The following is an interview with Tariq Ali conducted by the Times of India
How do you analyse the AAP phenomenon — is this anarchism entering politics with street protests becoming a popular mode of official expression?
AAP is one of the many parties on the globe that’s benefited from a widespread distrust of politicians and mainstream politics. People feel disenfranchised — whoever rules, their conditions remain the same. In Italy, the Five Star movement stormed into national parliament on a similar basis.
These are effectively single-issue parties. AAP is more confusionist than anarchist. As for elected governments mobilising people on the streets, why not? History is shaped by the nameless masses.
But can AAP, which shifts from leftist resistance against FDI to populist promises of subsidised water and electricity, provide a coherent economic roadmap?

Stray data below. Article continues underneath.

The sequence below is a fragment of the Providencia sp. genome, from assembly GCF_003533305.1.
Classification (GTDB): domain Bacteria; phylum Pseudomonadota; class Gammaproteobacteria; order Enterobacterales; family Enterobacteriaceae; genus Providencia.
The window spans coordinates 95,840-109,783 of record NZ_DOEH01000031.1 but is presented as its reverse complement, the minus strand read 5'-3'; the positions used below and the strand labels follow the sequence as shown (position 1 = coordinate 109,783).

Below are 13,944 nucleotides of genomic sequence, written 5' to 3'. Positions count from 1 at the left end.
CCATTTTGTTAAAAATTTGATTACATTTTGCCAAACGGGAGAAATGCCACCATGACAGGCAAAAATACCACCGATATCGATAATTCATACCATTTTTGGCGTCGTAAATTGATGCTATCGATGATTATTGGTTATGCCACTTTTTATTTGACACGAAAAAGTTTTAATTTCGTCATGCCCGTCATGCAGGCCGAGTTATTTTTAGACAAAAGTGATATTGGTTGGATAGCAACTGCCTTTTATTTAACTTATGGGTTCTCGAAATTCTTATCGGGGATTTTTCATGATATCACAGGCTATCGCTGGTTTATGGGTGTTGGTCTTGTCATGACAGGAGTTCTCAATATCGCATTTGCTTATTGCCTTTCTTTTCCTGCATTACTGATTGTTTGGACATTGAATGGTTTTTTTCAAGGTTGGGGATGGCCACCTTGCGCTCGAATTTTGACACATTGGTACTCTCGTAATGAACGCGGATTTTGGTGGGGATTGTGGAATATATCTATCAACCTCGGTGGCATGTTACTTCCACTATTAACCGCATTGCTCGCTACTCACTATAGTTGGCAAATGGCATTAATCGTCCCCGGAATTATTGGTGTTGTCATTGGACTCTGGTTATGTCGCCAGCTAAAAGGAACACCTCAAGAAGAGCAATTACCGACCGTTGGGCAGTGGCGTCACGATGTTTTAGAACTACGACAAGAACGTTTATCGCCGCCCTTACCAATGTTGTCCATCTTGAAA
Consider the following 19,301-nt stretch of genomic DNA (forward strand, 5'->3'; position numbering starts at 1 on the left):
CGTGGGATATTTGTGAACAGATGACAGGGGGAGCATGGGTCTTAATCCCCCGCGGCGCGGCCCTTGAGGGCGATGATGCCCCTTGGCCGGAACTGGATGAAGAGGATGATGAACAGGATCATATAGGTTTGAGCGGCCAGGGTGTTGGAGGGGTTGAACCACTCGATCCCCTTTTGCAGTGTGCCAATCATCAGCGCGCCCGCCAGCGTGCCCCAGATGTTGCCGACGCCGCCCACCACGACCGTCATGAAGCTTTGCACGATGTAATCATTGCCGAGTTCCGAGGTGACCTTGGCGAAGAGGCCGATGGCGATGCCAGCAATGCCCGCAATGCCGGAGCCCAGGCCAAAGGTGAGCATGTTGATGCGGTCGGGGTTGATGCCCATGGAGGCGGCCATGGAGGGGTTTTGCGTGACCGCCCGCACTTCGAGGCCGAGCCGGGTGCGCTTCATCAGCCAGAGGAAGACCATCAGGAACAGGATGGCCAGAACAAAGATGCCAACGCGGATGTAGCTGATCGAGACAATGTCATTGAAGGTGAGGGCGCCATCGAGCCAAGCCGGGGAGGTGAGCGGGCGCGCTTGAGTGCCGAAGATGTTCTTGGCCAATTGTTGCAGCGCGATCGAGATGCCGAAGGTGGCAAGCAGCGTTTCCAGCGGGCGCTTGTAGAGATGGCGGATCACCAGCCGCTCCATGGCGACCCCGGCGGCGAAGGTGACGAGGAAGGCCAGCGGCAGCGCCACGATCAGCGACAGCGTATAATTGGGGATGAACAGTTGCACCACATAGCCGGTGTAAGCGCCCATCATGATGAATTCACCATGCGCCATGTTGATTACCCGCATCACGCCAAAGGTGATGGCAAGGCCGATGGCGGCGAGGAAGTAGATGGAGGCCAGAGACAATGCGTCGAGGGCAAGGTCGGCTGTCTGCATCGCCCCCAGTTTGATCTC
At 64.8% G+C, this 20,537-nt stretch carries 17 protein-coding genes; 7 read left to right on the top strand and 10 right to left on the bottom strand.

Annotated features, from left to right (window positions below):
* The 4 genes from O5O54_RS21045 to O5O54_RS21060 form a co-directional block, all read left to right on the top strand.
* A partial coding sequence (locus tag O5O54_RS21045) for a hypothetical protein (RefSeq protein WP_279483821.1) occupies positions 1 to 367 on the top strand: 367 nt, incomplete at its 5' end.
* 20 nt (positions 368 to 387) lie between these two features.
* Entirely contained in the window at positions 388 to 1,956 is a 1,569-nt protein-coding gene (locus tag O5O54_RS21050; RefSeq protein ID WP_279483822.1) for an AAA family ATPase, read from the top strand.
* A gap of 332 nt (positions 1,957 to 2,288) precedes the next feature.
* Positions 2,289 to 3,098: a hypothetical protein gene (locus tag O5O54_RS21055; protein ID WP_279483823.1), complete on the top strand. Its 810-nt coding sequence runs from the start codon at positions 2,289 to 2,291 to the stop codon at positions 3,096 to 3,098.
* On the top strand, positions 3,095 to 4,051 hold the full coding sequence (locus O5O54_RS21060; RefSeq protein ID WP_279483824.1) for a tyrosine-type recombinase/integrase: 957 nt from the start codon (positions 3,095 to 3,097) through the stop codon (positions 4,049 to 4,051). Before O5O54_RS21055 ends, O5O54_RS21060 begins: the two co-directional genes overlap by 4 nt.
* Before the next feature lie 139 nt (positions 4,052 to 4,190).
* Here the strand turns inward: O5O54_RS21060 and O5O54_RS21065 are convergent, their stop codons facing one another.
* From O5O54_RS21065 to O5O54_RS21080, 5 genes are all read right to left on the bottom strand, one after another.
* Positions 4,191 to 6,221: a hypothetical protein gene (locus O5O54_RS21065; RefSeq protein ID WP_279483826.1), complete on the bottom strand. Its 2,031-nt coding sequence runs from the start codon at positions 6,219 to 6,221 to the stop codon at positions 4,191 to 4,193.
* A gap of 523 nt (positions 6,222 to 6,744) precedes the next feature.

It is contradictory. All such groups are — but people are so fed up with lies and false promises of other parties that they might well give it a bit more time.
Or, as is also possible, AAP will implode and fragments will move to other groups.
Speaking of which, there’s growing support for BJP’s Narendra Modi from India’s middle class compared to UPA’s Manmohan Singh — how do you view this?
The tragedy of contemporary India is that its two major political parties, just like in the US and EU, with a majority of its elites, civil servants, urban intelligentsias and media networks, share a common ideology in relation to the economy and the management of politics.
Modi’s role in Gujarat’s riots is therefore seen by many as insignificant — as long as he can run an effective authoritarian capitalist state, which is clearly beyond the capacities of both Manmohan Singh and the bird-brained remnants of a fading dynasty.
Modi-isation is viewed as modernisation which is seen by the elites as a capitalist steam-roller that should crush anything that stands in the way of profits.